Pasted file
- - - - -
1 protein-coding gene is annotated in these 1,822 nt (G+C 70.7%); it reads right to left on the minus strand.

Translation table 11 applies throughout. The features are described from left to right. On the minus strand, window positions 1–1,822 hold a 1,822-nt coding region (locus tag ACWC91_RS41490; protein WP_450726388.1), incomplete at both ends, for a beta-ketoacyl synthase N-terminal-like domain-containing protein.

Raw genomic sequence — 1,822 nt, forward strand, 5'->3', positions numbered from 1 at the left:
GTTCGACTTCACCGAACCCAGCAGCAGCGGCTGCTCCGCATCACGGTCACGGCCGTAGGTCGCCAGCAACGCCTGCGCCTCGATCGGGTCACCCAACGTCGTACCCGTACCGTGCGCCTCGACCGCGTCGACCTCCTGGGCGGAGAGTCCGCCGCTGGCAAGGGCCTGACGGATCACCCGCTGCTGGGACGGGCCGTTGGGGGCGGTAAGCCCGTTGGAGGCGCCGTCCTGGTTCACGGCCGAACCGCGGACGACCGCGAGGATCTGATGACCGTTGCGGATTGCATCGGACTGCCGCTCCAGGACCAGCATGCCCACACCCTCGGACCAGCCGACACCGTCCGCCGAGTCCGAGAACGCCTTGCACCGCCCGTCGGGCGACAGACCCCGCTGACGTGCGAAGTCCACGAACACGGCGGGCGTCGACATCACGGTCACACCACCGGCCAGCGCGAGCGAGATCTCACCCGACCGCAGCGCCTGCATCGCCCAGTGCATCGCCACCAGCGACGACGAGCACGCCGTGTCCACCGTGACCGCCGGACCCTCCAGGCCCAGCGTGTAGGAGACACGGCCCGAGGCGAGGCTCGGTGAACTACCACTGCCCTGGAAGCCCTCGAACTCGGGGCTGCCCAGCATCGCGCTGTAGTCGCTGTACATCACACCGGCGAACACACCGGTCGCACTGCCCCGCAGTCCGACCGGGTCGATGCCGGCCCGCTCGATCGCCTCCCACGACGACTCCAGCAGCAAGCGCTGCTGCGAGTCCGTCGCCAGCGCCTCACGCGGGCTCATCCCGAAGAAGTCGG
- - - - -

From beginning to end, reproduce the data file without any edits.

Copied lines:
1 protein-coding gene is annotated in these 1,822 nt (G+C 70.7%); it reads right to left on the minus strand.

Translation table 11 applies throughout. The features are described from left to right. On the minus strand, window positions 1–1,822 hold a 1,822-nt coding region (locus tag ACWC91_RS41490; protein WP_450726388.1), incomplete at both ends, for a beta-ketoacyl synthase N-terminal-like domain-containing protein.

Raw genomic sequence — 1,822 nt, forward strand, 5'->3', positions numbered from 1 at the left:
GTTCGACTTCACCGAACCCAGCAGCAGCGGCTGCTCCGCATCACGGTCACGGCCGTAGGTCGCCAGCAACGCCTGCGCCTCGATCGGGTCACCCAACGTCGTACCCGTACCGTGCGCCTCGACCGCGTCGACCTCCTGGGCGGAGAGTCCGCCGCTGGCAAGGGCCTGACGGATCACCCGCTGCTGGGACGGGCCGTTGGGGGCGGTAAGCCCGTTGGAGGCGCCGTCCTGGTTCACGGCCGAACCGCGGACGACCGCGAGGATCTGATGACCGTTGCGGATTGCATCGGACTGCCGCTCCAGGACCAGCATGCCCACACCCTCGGACCAGCCGACACCGTCCGCCGAGTCCGAGAACGCCTTGCACCGCCCGTCGGGCGACAGACCCCGCTGACGTGCGAAGTCCACGAACACGGCGGGCGTCGACATCACGGTCACACCACCGGCCAGCGCGAGCGAGATCTCACCCGACCGCAGCGCCTGCATCGCCCAGTGCATCGCCACCAGCGACGACGAGCACGCCGTGTCCACCGTGACCGCCGGACCCTCCAGGCCCAGCGTGTAGGAGACACGGCCCGAGGCGAGGCTCGGTGAACTACCACTGCCCTGGAAGCCCTCGAACTCGGGGCTGCCCAGCATCGCGCTGTAGTCGCTGTACATCACACCGGCGAACACACCGGTCGCACTGCCCCGCAGTCCGACCGGGTCGATGCCGGCCCGCTCGATCGCCTCCCACGACGACTCCAGCAGCAAGCGCTGCTGCGAGTCCGTCGCCAGCGCCTCACGCGGGCTCATCCCGAAGAAGTCGG